My Wife The Victim

A few months back I heard in the news about a major breach of a very large organization (who will remain nameless). This breach affected tens of thousands of people and their personal records. It affected the customers of this organization as well as the employees. It was a huge embarrassment to the management. And what is worse it did not have to happen. This organization had opportunities to bring their security posture into the 21st century and they did not. In fact they were running on security technology that was at least 9 years old and completely inadequate. Keep in mind that security technology older than three years can be outdated. Not to mention a security policy that was almost nonexistent. The attacks were not particularly persistent or creative or forceful. They were what most attacks are opportunistic. Hackers looking for the easy soft target and they found a really soft one.

Not Her Fault

So my wife happened to work at this organization and did not hear anything for a few weeks. Then all of a sudden she gets this email ostensibly saying it is from Chase and for her to enter her debit card information into a special online form.  She should have known better but she went ahead and entered her information. But since she only had an ATM card and not a debit card she could not put an expiration date into the online form. This accidentally foiled the hackers. This was  a classic phishing attack. To the trained eye it is not that sophisticated. But once again these guys were opportunistic. The hackers had already sold my wife’s information to a phishing criminal organization. But we were able to dodge the bullet of this particular phishing attack.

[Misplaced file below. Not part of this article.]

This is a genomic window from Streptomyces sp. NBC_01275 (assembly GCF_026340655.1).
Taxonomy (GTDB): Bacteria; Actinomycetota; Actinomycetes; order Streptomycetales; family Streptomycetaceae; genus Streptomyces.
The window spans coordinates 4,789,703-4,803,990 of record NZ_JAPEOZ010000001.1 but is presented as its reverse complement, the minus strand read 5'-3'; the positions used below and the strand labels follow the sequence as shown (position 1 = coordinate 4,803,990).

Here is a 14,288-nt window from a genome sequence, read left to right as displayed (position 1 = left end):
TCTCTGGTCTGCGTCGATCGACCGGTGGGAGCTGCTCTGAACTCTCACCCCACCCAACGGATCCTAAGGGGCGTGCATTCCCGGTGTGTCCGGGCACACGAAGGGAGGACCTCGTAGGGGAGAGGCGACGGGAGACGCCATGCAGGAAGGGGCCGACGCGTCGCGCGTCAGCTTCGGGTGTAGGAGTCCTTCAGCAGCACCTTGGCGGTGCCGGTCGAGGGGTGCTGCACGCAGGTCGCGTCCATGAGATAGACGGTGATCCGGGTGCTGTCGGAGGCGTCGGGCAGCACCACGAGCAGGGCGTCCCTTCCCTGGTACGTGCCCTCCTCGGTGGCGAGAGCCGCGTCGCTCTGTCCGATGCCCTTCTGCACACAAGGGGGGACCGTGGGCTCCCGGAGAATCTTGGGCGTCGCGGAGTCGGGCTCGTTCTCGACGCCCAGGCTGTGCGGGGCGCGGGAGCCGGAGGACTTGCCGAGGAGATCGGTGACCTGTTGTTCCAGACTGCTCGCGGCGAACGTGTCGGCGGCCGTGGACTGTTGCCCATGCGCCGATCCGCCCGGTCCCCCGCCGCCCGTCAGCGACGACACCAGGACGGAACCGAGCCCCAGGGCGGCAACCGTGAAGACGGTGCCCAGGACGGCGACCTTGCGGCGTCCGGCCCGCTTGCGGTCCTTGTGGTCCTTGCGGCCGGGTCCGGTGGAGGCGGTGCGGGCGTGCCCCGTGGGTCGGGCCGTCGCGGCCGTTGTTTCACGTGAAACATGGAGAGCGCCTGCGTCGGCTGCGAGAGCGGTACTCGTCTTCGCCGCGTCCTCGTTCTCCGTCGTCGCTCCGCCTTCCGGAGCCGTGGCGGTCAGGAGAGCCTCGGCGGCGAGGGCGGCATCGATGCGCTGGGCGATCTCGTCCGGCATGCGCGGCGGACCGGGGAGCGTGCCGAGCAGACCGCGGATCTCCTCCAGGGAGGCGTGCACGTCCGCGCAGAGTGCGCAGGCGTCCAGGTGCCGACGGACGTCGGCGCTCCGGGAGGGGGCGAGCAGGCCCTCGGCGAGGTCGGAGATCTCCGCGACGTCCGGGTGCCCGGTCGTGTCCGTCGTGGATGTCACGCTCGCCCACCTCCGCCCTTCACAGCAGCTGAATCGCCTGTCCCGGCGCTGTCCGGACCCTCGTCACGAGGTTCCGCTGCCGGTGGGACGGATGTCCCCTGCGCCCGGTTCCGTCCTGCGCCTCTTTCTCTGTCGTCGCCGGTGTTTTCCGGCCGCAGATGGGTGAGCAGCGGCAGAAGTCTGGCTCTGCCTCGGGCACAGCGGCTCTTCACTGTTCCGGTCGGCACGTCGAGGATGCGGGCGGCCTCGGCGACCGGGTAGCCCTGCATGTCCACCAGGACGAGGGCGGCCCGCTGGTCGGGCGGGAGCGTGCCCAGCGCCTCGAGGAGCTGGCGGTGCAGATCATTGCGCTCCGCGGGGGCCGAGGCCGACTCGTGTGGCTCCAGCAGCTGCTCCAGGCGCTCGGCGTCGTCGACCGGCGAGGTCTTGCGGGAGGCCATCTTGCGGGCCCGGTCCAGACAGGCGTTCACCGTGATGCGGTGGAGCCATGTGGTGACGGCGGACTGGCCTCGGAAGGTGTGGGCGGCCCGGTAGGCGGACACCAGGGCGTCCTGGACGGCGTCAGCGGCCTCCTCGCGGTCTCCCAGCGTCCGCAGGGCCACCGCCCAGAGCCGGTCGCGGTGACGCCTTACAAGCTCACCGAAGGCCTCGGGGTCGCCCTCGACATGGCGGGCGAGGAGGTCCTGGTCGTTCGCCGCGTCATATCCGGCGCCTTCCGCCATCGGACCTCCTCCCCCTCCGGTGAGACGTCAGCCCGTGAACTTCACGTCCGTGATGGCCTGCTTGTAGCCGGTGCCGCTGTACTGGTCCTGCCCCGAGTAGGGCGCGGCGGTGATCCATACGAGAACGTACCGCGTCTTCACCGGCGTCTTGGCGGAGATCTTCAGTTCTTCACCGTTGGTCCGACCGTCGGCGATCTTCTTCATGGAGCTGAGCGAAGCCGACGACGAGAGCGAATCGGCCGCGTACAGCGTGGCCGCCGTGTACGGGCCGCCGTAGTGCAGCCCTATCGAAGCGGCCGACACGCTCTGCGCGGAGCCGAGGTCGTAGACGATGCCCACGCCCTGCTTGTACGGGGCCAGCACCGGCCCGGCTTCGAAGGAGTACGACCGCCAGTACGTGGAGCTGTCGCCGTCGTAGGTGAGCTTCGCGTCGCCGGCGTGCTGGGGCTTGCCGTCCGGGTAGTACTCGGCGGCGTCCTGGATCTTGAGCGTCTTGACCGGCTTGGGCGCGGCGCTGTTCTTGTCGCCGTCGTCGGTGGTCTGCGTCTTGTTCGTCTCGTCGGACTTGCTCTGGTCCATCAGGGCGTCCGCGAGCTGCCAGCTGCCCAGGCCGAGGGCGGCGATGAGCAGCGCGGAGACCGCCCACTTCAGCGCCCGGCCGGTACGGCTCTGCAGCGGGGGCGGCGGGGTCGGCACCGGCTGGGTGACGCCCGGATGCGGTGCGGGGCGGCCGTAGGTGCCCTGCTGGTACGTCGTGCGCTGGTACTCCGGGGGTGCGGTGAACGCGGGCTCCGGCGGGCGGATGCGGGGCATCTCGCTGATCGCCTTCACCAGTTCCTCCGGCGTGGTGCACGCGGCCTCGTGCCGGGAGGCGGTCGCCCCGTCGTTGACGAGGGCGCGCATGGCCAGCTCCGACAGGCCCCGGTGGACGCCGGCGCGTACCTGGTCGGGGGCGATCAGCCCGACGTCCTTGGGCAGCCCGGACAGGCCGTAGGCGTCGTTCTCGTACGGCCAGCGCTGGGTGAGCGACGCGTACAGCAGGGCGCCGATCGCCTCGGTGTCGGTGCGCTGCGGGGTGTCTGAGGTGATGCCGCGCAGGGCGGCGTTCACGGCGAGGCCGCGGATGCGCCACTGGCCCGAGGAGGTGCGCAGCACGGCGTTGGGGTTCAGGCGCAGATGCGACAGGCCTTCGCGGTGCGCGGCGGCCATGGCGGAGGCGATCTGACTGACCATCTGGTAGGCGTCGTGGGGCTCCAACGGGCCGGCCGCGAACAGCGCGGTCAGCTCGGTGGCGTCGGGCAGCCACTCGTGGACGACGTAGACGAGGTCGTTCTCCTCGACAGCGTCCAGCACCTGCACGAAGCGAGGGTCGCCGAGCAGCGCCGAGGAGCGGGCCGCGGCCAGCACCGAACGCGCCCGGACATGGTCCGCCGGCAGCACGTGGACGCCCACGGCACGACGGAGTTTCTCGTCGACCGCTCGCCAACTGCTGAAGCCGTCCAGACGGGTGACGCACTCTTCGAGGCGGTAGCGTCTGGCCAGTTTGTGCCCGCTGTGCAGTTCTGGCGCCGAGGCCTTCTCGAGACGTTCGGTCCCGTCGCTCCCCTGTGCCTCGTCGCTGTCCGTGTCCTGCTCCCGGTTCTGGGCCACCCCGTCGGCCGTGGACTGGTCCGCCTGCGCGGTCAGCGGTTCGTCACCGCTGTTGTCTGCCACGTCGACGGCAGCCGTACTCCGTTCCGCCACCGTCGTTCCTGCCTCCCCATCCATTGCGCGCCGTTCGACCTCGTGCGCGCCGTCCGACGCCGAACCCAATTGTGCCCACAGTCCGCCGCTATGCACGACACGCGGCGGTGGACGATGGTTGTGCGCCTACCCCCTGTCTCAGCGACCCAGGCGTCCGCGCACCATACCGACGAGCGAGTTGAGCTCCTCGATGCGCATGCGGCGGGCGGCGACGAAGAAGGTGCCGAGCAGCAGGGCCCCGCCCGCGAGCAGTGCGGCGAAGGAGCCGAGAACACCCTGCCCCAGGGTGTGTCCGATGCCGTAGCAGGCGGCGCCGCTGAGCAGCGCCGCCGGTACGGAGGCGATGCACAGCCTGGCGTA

Who Is Who

Once again minding our own business I went to do my taxes with my accountant. He called me a couple of days later and told me that someone had already filed a tax return for my wife! Now it appeared that the hackers had sold my wife’s information to another criminal organization. My accountant would now have to file a report and we would have to contact the IRS and prove to them my wife is the actual person, then they would issue a special code for us to deal with the IRS in the future. Now that her identity is stolen we will never get it back. And we will have to deal with these issues for a long time to come. All the breached organization would have to have done is even common security procedures and policies. The importance of understanding the repercussions of not protecting customer’s data cuts a wide swath into the entire user community. Don’t be the company that ends up in the news.

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